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Q: FWD Camber Adjustment

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So I just got my alignment done and my driver's side front camber is off by a fraction (negative). Can the front camber on FWD cars be adjusted? I have read it cannot be. I just don't want abnormal wear.

Mark Halvorson

My car has 74777 miles.
My car has a manual transmission.

The preferred front camber setting for your car is 0.4 degrees negative, which means that the top of your tire is tilted inward, toward the centerline of the car, ever so slightly. That slight inward tilt promotes stability when cornering. There is a range, though, of acceptable front camber settings for your specific vehicle, and so long as the camber is in the range of negative 1.4 degrees to positive 0.6 degrees, that is considered acceptable (again, the preferred setting, though, is 0.4 degrees negative). Of concern is cross-camber which refers to the difference in the camber value between the two sides of the car. If there is too much difference in camber, say more than 0.5 degrees, the car will tend to pull toward the side that has more positive camber. So, it is not just a question of whether each side is within the relatively wide range of acceptable camber values but also whether the difference in camber between the two sides is kept to a minimum. Often, factory service manuals will specify a maximum value for this "cross camber".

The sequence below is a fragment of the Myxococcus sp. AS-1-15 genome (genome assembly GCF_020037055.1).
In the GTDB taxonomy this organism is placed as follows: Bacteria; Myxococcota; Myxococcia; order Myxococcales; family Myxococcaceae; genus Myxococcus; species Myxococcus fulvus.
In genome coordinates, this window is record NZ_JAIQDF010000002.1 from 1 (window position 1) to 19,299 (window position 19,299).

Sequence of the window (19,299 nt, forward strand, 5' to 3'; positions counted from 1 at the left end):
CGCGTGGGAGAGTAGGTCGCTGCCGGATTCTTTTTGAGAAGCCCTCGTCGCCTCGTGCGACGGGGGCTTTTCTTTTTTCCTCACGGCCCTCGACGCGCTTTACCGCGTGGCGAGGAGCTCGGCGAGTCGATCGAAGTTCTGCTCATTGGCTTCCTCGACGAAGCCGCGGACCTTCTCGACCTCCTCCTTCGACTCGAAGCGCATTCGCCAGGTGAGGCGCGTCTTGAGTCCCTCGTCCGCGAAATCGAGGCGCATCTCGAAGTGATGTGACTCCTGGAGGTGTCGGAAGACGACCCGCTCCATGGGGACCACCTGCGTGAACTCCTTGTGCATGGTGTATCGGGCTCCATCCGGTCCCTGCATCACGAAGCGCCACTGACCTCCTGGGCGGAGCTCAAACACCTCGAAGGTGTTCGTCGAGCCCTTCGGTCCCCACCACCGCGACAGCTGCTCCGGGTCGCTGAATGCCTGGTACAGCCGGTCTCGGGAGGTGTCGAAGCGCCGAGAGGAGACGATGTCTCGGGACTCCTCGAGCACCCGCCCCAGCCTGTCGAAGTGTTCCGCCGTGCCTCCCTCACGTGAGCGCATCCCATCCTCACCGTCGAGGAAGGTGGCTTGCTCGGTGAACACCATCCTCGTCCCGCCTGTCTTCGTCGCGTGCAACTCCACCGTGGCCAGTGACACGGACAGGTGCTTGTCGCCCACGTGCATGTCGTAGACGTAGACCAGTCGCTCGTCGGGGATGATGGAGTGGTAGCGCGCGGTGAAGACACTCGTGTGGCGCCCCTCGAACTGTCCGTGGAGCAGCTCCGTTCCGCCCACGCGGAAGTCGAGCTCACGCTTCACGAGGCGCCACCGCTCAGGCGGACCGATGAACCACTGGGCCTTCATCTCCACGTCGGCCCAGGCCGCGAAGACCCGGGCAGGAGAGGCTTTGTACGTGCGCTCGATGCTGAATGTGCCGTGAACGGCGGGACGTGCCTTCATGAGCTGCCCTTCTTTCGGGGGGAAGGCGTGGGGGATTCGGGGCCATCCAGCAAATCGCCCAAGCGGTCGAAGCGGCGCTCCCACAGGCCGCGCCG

Although some cars are designed these days to leave the factory with more or less "fixed" camber (that is the camber angle is simply a consequence of assembling pre-designed parts and no adjustment is provided after assembly at the factory), there are always aftermarket kits, consisting of special eccentric bolts, plates, and adjustable control arms, that can be used. Such is not very common though. In addition, many of the aftermarket strut assemblies have designed in adjustment which can actually be "unfortunate" in the case of the vehicles that were built with "fixed" pre-set camber because with these aftermarket camber adjustable struts, for sure you must have the car aligned after merely switching out the struts. On your car, there is minimal camber adjustment available on the front, probably +- 0.2 degrees. The ideal thing to have done in your circumstance is obtain a print-out of the final alignment angles and then you can just simply compare those values against the factory specs for your car and see if it meets your needs for precision. As far as tire wear is concerned, so long as the alignment is within factory specs, the two things that will guarantee maximum service life from your tires is regular rotation every 6,000 miles, without fail, and maintenance of the correct air pressure. Tire rotation is not optional if you want to get reasonable service life out of tires. If we can assist you further, by all means let us know.

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